High-content alumina and zirconia core-based ceramics (In-Ceram®, Vident; Procera® All-Ceram, Nobel Biocare USA, LLC, Yorba Linda, CA; LAVA™, 3M ESPE; Wol-Ceram®, Wolz Dental-Technik GmbH, Ludwigshafen, Germany; Cercon®, DENTSPLY Ceramco; CEREC® InLab, Sirona Dental Systems USA, Charlotte, NC; Everest®, KaVo Dental Corp, Lake Zurich, IL) are highly resistant to chemical attack from HF,11,61-63 and a different approach is required if the clinician elects to bond these restorations into place using resin-based adhesives and luting cements (as opposed to conventional cementation). One method that has been shown to be quite effective in increasing bond strength to these materials is the technique of silica coating followed by silane application.61-63 One simple and effective technique uses silica-coated 30-µm aluminum oxide particles (CoJet™ Sand, 3M ESPE) followed by the application of silane. According to the manufacturer, sandblasting with this material uses “impact energy to apply a silica coating to the target surface.”64 Whether this transfer of silica is caused by particles actually becoming embedded in the target surface, actual mechanical/chemical transference (ie, tribochemistry), or both, is unclear to this author. In this author’s opinion, it is unlikely that, in the case of high alumina or zirconia cores, there is actual imbedding of silica-coated particles because of the intrinsic hardness of the target material. It may be more feasible that the silica-coated particles actually “bounce off” these ceramics, but before doing so there is an actual transference of silica from the particles to the target substrate (ie, tribochemistry). In any case, this technique has proven to be effective (more so than conventional sandblasting) not just with high-strength alumina and zirconia-based ceramics, but also when bonding to composite65,66 and metal surfaces.67-69 One can speculate that by silica-coating metal or composite substrates, not only is the surface mechanically roughened, but the number of available hydroxyl groups for surface silane coupling is significantly increased. Silica coating is not effective, or required, with conventional feldspathic porcelains simply because significant amounts of SiO2 and free hydroxyl groups are already present (much more so than metals and composites). If the dentist opts to conventionally cement zirconia or high alumina core-based crowns/bridges, silane is not required. However, this author still recommends briefly sandblasting the inner surface of the restoration under low pressure (ie, approximately 20 PSI), followed by placement with whatever conventional cement is chosen by the dentist. (This author prefers resin-modified glass ionomer cements [RelyX™ Luting Plus, 3M ESPE; FujiCEM, GC America, Inc]). Care should be taken when sandblasting these restorations, making sure to use low pressure for short time periods, as at least one study has found that sandblasting with 50-µm AL2O3 (at 40 PSI) had the potential to induce flaws in dense alumina and zirconia ceramic plates, resulting in decreased physical properties.70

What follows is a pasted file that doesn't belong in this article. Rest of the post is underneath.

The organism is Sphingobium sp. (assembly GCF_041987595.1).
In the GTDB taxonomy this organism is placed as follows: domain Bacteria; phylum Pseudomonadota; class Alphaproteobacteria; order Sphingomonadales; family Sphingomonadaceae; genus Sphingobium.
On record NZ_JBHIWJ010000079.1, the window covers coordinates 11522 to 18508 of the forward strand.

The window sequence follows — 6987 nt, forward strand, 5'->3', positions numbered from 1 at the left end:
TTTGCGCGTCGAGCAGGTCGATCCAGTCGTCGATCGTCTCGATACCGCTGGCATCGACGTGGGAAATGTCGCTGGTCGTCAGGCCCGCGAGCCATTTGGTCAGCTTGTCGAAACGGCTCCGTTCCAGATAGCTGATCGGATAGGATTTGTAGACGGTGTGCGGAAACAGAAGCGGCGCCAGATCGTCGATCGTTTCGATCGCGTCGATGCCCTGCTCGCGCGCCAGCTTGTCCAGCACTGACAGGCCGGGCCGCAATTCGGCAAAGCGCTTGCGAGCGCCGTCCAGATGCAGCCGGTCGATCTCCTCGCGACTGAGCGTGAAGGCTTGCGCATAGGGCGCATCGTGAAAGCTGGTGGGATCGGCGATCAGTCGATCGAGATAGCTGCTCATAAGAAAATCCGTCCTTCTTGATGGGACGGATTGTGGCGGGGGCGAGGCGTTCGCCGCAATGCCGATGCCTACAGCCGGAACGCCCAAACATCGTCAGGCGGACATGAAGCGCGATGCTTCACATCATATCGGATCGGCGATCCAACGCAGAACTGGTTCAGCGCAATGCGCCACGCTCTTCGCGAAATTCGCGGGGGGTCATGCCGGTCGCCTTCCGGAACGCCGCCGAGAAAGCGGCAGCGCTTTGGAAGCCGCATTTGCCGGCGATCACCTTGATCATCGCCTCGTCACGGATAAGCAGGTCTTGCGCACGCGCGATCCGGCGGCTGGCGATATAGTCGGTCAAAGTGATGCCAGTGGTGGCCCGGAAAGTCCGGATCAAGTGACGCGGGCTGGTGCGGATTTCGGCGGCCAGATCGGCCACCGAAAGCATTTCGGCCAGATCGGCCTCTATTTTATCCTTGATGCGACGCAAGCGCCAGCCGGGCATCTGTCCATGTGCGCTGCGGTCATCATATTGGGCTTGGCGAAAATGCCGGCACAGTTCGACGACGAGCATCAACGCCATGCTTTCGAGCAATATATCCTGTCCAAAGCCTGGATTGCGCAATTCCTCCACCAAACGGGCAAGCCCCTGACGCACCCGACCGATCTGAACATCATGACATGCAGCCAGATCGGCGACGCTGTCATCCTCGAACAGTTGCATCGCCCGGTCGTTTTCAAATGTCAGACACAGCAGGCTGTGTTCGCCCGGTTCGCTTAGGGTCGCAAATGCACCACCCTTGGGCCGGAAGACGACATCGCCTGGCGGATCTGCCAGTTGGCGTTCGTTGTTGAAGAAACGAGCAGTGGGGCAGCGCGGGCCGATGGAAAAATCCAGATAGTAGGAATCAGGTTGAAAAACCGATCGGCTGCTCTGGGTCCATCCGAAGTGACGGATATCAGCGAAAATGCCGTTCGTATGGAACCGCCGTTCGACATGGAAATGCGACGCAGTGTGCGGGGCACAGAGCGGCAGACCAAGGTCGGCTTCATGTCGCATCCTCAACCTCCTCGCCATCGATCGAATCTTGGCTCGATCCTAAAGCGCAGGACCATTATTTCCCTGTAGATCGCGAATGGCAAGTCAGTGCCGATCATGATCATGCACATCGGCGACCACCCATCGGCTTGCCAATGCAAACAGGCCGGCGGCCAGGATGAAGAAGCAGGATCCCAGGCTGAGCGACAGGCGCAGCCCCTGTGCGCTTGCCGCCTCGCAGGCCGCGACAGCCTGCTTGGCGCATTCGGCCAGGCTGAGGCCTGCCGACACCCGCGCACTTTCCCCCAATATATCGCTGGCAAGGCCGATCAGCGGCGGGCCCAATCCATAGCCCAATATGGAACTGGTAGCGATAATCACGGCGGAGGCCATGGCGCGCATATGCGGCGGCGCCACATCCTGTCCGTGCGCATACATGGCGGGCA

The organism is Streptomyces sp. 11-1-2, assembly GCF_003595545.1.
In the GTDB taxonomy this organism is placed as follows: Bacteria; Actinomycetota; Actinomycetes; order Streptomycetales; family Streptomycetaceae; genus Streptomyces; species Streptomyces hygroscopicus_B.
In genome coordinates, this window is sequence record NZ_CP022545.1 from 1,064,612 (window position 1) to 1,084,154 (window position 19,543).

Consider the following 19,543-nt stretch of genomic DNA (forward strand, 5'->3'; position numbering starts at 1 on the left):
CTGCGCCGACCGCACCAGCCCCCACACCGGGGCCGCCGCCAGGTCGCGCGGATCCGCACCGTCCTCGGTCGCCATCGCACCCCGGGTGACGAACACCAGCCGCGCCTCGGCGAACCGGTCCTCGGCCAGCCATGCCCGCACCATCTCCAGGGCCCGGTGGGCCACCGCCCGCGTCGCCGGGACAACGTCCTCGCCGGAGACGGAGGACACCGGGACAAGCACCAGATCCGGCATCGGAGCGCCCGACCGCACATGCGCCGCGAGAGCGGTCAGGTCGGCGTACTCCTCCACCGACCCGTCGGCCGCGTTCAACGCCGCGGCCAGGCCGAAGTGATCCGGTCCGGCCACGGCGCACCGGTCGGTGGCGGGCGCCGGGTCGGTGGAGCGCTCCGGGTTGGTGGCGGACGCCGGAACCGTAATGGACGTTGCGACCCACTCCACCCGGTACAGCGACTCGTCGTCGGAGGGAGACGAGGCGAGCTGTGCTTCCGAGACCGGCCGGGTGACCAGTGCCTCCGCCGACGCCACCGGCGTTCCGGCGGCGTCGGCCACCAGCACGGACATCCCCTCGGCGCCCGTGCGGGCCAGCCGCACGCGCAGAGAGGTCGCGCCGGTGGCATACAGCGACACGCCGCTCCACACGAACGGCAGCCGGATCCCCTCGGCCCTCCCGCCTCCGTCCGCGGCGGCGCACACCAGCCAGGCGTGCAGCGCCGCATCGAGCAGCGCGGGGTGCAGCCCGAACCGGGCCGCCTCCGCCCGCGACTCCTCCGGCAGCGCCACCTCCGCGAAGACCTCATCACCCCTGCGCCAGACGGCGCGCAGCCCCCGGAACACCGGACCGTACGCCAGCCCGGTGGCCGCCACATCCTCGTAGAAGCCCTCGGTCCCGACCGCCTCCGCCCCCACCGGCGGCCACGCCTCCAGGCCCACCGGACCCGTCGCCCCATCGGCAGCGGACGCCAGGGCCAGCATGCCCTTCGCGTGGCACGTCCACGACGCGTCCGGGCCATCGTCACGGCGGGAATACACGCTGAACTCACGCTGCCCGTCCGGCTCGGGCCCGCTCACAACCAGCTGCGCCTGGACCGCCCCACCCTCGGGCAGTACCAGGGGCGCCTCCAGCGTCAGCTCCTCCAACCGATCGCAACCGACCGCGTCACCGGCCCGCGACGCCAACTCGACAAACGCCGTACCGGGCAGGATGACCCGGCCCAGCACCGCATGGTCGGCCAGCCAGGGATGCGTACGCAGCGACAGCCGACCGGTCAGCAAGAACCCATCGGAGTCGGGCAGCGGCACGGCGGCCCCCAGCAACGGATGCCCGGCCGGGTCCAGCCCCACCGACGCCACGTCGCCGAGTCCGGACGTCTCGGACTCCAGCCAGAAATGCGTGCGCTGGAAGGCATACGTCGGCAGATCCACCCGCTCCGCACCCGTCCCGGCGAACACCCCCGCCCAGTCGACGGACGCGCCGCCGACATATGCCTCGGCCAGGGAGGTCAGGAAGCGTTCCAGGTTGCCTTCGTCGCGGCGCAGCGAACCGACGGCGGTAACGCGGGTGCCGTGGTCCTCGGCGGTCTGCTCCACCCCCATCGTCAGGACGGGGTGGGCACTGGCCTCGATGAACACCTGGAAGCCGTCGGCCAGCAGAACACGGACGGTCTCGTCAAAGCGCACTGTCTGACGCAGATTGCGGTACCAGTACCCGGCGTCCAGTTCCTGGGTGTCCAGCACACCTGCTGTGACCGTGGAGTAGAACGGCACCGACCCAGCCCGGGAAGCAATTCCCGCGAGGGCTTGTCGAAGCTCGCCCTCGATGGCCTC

Understanding All of This